When Daddy passed last October, there was the daunting task of going through boxes of paperwork and random manila envelopes of “stuff” to determine what held value (sentimental or otherwise). Ever so often one of these containers would yield a picture or a document that acted like a time machine for me, hurling me through time to another place long ago. The picture above – wow, that one struck hard…
I attended Sts Peter and Paul Catholic School in Oak Hill, WV. During my 5th – 7th grade years I was encouraged to participate in both math and science fairs. For my first science fair, I poured through books to find the “less used” kind of topic. After all, EVERYone seemed to do a volcano (as photo provides evidence). And, although the volcano exhibit was awesome, I knew there would be more than one. I needed unique. I knew it would be more difficult because “unique” always required more work, otherwise everyone would do it. So, I approached Daddy (the industrial engineer and certified inventor) to ask for advice on taking a lemon and putting some wires into it and making it power some little electrical device. ((I pause for a moment to scroll back up to the photo and chuckle with a warm heart.))
Over the next four weeks Daddy made this (my) project the center of the (his) universe. We went through various phases (4 cell, 8 cell and then 16 cell). We used real lemons, lemon juice, a combo of both. We used lemons mounted on boards of various types but settled on lemon juice in plexiglass (after going through a couple of test model variations). Wires were fashioned, cut, recut, laid this way, run that way. There was a toy that required a battery in one concept that was put aside quickly. A small motor with a fan was decided upon. Every evening we would sit down with yet another phase or prototype for the “great reveal” and often we would be discouraged by failure. Then one evening, the little fan moved (somewhat). We (he) were onto something! Listening to Daddy’s excited chatter, I could understand the excitement of scientists like Alexander Graham Bell and Marie Curie as they made their breakthroughs! That last week was a whir (more plexiglass bought, variations of glue for aesthetic appearance, wrapping our (his) brain around why this worked over that. Mom chipped in by making sure that the message boards were right and neat. We painted plywood to mount the whole thing on.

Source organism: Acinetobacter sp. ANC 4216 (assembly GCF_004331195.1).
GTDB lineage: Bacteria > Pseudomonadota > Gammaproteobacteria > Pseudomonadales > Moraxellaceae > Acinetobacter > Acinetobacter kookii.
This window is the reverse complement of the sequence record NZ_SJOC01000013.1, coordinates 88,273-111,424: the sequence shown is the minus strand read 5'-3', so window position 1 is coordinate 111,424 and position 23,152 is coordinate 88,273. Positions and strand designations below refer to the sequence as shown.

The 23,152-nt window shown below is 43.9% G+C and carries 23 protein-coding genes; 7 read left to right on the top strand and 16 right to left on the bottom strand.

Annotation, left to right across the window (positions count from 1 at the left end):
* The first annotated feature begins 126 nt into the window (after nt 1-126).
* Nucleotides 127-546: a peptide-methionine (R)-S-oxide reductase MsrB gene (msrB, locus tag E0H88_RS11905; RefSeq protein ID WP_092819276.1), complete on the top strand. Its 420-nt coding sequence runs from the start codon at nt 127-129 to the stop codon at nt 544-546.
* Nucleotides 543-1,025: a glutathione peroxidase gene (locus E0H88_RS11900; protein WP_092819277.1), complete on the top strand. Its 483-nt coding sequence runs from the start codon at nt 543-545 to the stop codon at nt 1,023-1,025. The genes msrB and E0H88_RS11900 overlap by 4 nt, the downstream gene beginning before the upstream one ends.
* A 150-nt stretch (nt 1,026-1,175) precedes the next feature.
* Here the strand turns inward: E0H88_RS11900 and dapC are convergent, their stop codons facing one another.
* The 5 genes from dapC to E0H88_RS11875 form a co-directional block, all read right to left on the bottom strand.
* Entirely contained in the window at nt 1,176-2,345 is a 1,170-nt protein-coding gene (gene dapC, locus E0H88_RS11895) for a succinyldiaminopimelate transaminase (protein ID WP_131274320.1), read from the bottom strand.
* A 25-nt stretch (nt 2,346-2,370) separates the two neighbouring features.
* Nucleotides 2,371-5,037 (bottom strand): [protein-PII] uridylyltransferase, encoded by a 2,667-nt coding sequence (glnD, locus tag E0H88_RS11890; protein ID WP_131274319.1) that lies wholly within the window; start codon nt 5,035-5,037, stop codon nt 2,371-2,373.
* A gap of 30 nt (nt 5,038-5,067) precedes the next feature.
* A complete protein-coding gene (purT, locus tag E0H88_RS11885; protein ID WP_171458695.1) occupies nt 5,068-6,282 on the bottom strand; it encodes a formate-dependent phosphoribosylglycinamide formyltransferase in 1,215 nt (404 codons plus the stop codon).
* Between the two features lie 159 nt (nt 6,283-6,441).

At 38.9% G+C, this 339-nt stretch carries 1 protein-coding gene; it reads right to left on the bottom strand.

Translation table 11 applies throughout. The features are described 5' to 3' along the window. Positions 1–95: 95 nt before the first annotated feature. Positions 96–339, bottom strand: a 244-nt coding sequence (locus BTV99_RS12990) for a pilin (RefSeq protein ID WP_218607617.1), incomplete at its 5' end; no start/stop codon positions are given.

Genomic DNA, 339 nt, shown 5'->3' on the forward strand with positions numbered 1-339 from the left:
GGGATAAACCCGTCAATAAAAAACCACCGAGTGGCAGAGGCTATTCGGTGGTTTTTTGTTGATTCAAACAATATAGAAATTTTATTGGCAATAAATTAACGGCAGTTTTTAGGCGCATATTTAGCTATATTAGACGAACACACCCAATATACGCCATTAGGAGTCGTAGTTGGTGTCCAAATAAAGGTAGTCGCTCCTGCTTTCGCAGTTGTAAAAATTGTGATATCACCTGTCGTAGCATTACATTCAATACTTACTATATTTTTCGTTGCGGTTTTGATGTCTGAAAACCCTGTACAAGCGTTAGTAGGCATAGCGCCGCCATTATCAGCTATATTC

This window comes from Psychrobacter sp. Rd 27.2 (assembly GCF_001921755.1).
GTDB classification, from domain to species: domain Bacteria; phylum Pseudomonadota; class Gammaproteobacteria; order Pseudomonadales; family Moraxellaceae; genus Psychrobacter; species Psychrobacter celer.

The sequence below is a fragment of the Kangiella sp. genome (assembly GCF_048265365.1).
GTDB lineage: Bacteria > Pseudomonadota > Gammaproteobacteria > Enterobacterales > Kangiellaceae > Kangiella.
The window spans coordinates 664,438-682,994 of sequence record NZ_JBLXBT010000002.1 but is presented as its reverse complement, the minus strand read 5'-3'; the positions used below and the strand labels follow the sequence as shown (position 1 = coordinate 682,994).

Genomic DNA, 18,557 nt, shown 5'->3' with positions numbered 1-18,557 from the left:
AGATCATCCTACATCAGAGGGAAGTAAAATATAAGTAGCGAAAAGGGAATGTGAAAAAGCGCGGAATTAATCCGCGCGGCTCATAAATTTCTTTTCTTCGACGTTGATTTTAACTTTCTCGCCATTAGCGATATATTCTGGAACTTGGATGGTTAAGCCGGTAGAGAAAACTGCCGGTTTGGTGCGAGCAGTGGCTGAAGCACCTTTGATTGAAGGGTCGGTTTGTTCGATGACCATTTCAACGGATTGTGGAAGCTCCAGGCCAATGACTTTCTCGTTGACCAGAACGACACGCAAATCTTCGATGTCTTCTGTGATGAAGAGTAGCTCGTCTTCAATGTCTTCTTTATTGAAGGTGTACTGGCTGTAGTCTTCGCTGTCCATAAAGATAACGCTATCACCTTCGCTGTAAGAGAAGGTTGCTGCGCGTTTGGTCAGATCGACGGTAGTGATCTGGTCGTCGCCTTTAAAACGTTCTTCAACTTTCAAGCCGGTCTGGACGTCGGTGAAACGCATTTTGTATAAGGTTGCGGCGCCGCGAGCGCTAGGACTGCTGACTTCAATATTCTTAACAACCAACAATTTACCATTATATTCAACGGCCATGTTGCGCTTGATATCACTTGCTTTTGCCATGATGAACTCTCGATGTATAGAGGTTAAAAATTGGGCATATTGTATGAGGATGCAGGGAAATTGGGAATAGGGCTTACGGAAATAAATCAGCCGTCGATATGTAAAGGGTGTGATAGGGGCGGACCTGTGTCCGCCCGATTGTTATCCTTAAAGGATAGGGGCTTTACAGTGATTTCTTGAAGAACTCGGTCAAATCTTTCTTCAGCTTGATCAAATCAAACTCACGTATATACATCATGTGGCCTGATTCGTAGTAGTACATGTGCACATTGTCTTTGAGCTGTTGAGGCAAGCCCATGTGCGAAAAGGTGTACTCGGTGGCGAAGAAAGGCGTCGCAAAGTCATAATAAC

I advanced from Sts Peter & Paul’s science fair and went on to the Fayette County science fair. Daddy was SO proud. There, as the judges came around, one asked me what my Dad did for a living. I replied, “Industrial Engineer”. He smiled politely and asked a few questions (that I easily answered because I spent a month watching and listening to Dad as he reveled in my (his) science project). Needless to say, I didn’t even place. But, one of the volcanoes did. So much for unique….
That expression in the picture though. It screams of, “Next year I will ask to do a volcano.” Ha!
I was fortunate enough to judge two science fairs for Mason County, WV schools in recent years. It was fun to watch/participate and I could now look through the eyes of that judge so long ago and realize that it is easy to pick out those who had the secret weapon in their pocket (a parent who had the time and inclination to “pitch in”). I consider myself blessed to have a loving Dad who wanted to be all in, hands on.
Did you ever participate in a fair (science, math or otherwise) as a kid? How much parental involvement did you experience? OR, do you realize a time when you commandeered your kid’s project, much to their dismay? Let me know in the comments below!